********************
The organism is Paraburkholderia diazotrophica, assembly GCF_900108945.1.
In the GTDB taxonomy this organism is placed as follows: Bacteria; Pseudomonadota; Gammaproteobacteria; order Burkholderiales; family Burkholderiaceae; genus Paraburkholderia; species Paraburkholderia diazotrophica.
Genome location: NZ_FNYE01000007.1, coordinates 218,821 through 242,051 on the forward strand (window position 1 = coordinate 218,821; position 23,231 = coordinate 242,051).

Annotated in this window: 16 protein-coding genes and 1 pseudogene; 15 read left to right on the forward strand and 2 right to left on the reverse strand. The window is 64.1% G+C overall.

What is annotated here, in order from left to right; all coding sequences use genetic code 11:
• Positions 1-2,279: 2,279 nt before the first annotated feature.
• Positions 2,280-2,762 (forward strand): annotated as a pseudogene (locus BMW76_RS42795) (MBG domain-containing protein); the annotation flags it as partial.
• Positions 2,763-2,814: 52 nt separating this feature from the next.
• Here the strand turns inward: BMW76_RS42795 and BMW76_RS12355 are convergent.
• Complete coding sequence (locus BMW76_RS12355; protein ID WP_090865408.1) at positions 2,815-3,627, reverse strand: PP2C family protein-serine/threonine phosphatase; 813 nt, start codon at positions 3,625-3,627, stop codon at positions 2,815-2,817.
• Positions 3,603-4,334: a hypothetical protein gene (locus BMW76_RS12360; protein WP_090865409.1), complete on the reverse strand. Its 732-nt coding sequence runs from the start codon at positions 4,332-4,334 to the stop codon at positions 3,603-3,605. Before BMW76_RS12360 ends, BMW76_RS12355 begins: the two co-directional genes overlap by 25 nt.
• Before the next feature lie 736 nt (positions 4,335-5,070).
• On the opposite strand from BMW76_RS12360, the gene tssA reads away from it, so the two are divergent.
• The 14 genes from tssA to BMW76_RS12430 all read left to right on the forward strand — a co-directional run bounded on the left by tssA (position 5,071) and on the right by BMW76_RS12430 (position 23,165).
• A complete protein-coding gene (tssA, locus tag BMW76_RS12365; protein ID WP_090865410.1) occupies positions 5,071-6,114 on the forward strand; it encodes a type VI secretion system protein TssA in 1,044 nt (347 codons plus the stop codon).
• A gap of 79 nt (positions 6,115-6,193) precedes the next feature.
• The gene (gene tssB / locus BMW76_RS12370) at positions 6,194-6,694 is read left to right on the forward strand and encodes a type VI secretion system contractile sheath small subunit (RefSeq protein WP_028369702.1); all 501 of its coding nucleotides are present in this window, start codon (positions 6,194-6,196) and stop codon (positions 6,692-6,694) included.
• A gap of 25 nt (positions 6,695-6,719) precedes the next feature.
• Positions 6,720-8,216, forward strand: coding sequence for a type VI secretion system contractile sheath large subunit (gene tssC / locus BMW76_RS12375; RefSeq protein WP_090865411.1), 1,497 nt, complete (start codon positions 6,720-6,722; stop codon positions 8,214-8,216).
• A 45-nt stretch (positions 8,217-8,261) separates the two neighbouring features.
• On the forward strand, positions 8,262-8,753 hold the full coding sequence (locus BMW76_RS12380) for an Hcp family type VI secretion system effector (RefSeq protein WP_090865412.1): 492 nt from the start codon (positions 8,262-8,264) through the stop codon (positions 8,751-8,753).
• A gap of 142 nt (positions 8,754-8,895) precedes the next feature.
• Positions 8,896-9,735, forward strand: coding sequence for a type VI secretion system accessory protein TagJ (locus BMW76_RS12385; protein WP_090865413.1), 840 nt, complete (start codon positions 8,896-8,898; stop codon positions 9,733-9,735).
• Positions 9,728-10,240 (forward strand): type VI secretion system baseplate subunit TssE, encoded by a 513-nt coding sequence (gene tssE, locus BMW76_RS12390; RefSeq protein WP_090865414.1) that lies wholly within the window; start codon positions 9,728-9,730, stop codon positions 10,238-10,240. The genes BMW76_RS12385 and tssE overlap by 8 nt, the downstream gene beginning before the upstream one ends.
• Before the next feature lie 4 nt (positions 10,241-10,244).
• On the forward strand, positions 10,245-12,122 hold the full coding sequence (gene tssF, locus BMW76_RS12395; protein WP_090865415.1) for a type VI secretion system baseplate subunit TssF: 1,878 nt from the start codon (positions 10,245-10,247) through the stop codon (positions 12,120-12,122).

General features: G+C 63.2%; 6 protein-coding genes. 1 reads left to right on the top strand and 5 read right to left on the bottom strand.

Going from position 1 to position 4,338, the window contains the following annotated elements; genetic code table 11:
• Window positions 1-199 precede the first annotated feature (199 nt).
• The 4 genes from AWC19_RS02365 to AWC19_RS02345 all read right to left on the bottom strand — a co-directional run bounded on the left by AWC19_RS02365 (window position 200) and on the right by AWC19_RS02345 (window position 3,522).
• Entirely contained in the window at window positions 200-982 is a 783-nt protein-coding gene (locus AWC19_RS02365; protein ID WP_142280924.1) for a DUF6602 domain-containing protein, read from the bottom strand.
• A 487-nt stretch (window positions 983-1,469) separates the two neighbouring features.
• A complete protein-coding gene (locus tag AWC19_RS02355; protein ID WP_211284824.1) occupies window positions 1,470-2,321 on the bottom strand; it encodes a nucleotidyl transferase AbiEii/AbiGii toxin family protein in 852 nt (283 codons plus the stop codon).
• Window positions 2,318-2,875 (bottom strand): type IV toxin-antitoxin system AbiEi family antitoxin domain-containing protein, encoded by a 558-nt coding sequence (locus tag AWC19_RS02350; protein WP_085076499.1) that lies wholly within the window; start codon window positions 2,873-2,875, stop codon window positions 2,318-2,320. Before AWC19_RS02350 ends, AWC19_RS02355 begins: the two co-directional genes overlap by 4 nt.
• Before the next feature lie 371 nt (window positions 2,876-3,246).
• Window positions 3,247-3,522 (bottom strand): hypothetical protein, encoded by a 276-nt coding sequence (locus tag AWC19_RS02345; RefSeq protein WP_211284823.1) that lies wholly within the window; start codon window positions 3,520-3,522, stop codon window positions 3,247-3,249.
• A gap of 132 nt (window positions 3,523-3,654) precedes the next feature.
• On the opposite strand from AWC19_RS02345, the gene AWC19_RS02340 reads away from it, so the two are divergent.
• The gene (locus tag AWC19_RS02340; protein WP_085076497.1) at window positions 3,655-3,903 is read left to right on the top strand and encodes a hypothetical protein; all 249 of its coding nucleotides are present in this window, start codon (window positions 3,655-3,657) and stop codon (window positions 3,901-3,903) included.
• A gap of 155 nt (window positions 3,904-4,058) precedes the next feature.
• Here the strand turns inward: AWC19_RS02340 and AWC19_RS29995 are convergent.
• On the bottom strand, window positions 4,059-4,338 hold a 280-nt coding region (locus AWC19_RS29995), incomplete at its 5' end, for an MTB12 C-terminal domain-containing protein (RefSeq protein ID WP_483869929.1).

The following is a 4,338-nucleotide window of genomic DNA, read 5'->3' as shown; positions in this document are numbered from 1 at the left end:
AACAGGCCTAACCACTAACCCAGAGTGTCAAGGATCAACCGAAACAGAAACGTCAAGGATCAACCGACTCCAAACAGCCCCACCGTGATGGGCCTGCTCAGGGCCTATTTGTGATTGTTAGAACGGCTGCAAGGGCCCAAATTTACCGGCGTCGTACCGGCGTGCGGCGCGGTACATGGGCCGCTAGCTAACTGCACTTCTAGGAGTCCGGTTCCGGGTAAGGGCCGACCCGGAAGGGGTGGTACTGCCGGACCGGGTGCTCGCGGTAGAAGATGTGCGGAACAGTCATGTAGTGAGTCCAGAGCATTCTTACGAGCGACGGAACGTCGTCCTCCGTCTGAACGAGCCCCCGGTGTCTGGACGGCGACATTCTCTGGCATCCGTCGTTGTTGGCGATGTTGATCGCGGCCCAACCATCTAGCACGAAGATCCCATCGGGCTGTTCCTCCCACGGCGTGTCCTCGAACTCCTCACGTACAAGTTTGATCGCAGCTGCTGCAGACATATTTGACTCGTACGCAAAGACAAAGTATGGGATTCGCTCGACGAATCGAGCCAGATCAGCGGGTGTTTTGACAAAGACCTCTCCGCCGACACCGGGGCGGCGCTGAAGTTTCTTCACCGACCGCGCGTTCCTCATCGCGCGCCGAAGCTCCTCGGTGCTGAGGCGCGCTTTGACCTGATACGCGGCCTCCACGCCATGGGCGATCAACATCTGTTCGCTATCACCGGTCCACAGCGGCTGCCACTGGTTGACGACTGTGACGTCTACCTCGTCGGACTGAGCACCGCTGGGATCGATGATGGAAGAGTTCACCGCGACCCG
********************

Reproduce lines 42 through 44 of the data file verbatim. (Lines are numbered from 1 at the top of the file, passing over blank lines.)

• On the bottom strand, window positions 4,059-4,338 hold a 280-nt coding region (locus AWC19_RS29995), incomplete at its 5' end, for an MTB12 C-terminal domain-containing protein (RefSeq protein ID WP_483869929.1).

The following is a 4,338-nucleotide window of genomic DNA, read 5'->3' as shown; positions in this document are numbered from 1 at the left end:
AACAGGCCTAACCACTAACCCAGAGTGTCAAGGATCAACCGAAACAGAAACGTCAAGGATCAACCGACTCCAAACAGCCCCACCGTGATGGGCCTGCTCAGGGCCTATTTGTGATTGTTAGAACGGCTGCAAGGGCCCAAATTTACCGGCGTCGTACCGGCGTGCGGCGCGGTACATGGGCCGCTAGCTAACTGCACTTCTAGGAGTCCGGTTCCGGGTAAGGGCCGACCCGGAAGGGGTGGTACTGCCGGACCGGGTGCTCGCGGTAGAAGATGTGCGGAACAGTCATGTAGTGAGTCCAGAGCATTCTTACGAGCGACGGAACGTCGTCCTCCGTCTGAACGAGCCCCCGGTGTCTGGACGGCGACATTCTCTGGCATCCGTCGTTGTTGGCGATGTTGATCGCGGCCCAACCATCTAGCACGAAGATCCCATCGGGCTGTTCCTCCCACGGCGTGTCCTCGAACTCCTCACGTACAAGTTTGATCGCAGCTGCTGCAGACATATTTGACTCGTACGCAAAGACAAAGTATGGGATTCGCTCGACGAATCGAGCCAGATCAGCGGGTGTTTTGACAAAGACCTCTCCGCCGACACCGGGGCGGCGCTGAAGTTTCTTCACCGACCGCGCGTTCCTCATCGCGCGCCGAAGCTCCTCGGTGCTGAGGCGCGCTTTGACCTGATACGCGGCCTCCACGCCATGGGCGATCAACATCTGTTCGCTATCACCGGTCCACAGCGGCTGCCACTGGTTGACGACTGTGACGTCTACCTCGTCGGACTGAGCACCGCTGGGATCGATGATGGAAGAGTTCACCGCGACCCG